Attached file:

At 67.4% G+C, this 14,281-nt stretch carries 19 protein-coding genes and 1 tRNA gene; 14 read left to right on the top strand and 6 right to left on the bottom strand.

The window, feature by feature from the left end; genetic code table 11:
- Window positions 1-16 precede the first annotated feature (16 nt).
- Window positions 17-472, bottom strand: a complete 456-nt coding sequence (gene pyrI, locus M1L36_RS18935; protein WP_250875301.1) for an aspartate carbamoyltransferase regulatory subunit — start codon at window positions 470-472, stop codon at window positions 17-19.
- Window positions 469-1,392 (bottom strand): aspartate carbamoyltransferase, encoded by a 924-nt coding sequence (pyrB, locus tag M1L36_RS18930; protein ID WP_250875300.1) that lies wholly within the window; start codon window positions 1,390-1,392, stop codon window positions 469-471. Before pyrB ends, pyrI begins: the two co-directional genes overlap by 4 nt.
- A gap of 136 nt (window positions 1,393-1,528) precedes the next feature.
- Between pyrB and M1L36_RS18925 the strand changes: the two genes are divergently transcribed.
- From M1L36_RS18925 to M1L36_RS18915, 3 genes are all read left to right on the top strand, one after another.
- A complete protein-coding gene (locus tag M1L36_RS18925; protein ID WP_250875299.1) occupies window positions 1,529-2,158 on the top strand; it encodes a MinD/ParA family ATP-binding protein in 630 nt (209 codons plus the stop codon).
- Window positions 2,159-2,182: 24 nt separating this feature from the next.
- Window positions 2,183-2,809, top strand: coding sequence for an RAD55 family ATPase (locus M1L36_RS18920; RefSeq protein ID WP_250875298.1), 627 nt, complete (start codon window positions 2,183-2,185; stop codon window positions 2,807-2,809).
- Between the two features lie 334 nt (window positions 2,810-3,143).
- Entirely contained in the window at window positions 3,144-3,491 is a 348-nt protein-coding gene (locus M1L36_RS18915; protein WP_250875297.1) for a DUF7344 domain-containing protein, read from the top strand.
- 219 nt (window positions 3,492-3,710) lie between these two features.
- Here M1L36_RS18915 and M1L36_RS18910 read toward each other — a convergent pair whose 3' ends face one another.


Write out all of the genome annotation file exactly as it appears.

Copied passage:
At 67.4% G+C, this 14,281-nt stretch carries 19 protein-coding genes and 1 tRNA gene; 14 read left to right on the top strand and 6 right to left on the bottom strand.

The window, feature by feature from the left end; genetic code table 11:
- Window positions 1-16 precede the first annotated feature (16 nt).
- Window positions 17-472, bottom strand: a complete 456-nt coding sequence (gene pyrI, locus M1L36_RS18935; protein WP_250875301.1) for an aspartate carbamoyltransferase regulatory subunit — start codon at window positions 470-472, stop codon at window positions 17-19.
- Window positions 469-1,392 (bottom strand): aspartate carbamoyltransferase, encoded by a 924-nt coding sequence (pyrB, locus tag M1L36_RS18930; protein ID WP_250875300.1) that lies wholly within the window; start codon window positions 1,390-1,392, stop codon window positions 469-471. Before pyrB ends, pyrI begins: the two co-directional genes overlap by 4 nt.
- A gap of 136 nt (window positions 1,393-1,528) precedes the next feature.
- Between pyrB and M1L36_RS18925 the strand changes: the two genes are divergently transcribed.
- From M1L36_RS18925 to M1L36_RS18915, 3 genes are all read left to right on the top strand, one after another.
- A complete protein-coding gene (locus tag M1L36_RS18925; protein ID WP_250875299.1) occupies window positions 1,529-2,158 on the top strand; it encodes a MinD/ParA family ATP-binding protein in 630 nt (209 codons plus the stop codon).
- Window positions 2,159-2,182: 24 nt separating this feature from the next.
- Window positions 2,183-2,809, top strand: coding sequence for an RAD55 family ATPase (locus M1L36_RS18920; RefSeq protein ID WP_250875298.1), 627 nt, complete (start codon window positions 2,183-2,185; stop codon window positions 2,807-2,809).
- Between the two features lie 334 nt (window positions 2,810-3,143).
- Entirely contained in the window at window positions 3,144-3,491 is a 348-nt protein-coding gene (locus M1L36_RS18915; protein WP_250875297.1) for a DUF7344 domain-containing protein, read from the top strand.
- 219 nt (window positions 3,492-3,710) lie between these two features.
- Here M1L36_RS18915 and M1L36_RS18910 read toward each other — a convergent pair whose 3' ends face one another.